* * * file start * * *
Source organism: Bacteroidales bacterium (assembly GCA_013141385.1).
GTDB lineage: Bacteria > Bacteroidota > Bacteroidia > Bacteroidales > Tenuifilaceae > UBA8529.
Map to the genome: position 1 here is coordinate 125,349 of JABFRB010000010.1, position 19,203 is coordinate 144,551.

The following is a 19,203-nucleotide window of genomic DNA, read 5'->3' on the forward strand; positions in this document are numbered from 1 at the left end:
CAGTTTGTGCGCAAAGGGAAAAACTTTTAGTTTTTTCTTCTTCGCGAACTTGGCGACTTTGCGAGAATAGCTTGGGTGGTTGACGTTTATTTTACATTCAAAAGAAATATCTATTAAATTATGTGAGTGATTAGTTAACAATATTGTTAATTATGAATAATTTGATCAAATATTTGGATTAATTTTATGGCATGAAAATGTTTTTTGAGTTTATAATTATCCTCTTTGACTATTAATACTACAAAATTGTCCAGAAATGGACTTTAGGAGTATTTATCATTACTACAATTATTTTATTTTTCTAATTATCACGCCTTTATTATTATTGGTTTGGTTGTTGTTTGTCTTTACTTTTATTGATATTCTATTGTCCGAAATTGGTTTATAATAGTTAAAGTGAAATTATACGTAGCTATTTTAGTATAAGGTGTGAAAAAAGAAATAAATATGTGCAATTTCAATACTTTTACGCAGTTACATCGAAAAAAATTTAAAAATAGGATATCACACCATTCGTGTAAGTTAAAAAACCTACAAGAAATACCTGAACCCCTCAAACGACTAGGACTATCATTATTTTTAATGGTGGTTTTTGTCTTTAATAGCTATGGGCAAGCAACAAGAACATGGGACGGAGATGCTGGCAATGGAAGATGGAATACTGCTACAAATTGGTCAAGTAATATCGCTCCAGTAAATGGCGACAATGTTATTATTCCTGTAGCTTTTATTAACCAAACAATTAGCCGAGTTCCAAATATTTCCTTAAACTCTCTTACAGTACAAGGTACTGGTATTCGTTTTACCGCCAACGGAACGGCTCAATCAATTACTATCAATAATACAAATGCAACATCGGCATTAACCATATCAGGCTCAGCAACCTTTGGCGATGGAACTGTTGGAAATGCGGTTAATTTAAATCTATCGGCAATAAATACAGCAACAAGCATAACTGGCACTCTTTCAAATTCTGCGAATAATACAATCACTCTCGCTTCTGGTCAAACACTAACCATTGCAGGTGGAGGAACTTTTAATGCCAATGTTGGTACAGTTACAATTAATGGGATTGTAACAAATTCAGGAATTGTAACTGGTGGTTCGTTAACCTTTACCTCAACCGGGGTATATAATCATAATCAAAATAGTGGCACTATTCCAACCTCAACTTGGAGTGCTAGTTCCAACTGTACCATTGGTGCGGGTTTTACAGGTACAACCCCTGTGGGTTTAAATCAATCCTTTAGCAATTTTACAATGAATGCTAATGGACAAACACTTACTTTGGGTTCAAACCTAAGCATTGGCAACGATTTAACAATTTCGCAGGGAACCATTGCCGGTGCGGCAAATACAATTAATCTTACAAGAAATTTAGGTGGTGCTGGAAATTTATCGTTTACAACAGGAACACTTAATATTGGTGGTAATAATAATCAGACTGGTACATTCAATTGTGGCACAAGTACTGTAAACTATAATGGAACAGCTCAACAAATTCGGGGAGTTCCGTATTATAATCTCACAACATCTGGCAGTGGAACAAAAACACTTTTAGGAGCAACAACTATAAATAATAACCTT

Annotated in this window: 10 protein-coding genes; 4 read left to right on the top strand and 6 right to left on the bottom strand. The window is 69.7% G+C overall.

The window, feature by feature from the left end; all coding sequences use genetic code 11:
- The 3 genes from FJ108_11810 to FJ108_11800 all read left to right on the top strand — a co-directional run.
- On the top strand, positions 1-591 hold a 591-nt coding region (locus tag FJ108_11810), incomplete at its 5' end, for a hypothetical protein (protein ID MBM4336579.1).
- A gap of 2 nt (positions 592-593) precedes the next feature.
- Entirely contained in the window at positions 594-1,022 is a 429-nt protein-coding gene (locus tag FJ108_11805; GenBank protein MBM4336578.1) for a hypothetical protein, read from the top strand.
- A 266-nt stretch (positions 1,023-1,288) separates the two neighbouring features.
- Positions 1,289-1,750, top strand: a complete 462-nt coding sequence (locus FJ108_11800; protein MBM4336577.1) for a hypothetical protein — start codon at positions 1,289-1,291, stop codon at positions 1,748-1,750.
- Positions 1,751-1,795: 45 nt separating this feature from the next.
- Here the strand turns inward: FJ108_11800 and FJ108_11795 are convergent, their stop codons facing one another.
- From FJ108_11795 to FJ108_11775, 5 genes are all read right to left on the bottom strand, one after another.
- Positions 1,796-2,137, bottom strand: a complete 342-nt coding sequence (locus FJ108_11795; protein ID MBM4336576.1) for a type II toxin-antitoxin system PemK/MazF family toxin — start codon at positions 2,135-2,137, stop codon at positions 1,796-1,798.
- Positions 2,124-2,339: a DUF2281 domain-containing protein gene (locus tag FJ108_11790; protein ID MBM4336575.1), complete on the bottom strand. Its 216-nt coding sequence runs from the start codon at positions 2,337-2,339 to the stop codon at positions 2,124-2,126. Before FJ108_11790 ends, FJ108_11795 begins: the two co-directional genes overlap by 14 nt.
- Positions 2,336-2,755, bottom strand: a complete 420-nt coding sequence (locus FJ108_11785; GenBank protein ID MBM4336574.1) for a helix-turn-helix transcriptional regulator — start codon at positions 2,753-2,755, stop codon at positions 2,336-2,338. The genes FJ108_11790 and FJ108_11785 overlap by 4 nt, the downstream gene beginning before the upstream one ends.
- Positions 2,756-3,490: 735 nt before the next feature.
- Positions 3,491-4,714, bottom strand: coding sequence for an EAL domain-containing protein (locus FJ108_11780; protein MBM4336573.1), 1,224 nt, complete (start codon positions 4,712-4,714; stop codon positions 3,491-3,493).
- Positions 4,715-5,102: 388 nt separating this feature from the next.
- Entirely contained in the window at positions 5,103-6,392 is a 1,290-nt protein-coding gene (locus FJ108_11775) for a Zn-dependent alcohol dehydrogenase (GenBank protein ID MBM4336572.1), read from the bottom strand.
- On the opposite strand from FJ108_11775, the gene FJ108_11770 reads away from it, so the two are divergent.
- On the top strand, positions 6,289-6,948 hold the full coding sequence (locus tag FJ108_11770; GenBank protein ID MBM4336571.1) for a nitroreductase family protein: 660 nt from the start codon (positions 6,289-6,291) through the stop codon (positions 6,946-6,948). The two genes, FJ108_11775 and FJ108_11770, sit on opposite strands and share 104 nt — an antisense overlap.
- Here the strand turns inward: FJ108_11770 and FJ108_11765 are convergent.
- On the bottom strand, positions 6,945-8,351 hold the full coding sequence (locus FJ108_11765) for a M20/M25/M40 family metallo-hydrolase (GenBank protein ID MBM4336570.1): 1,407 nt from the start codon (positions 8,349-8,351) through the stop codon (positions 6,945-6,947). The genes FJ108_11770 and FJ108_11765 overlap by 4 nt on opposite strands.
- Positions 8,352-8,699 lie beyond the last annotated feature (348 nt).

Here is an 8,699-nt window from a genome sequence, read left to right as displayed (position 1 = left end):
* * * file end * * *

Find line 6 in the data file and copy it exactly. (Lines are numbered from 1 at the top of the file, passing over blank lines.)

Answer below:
Annotated in this window: 10 protein-coding genes; 4 read left to right on the top strand and 6 right to left on the bottom strand. The window is 69.7% G+C overall.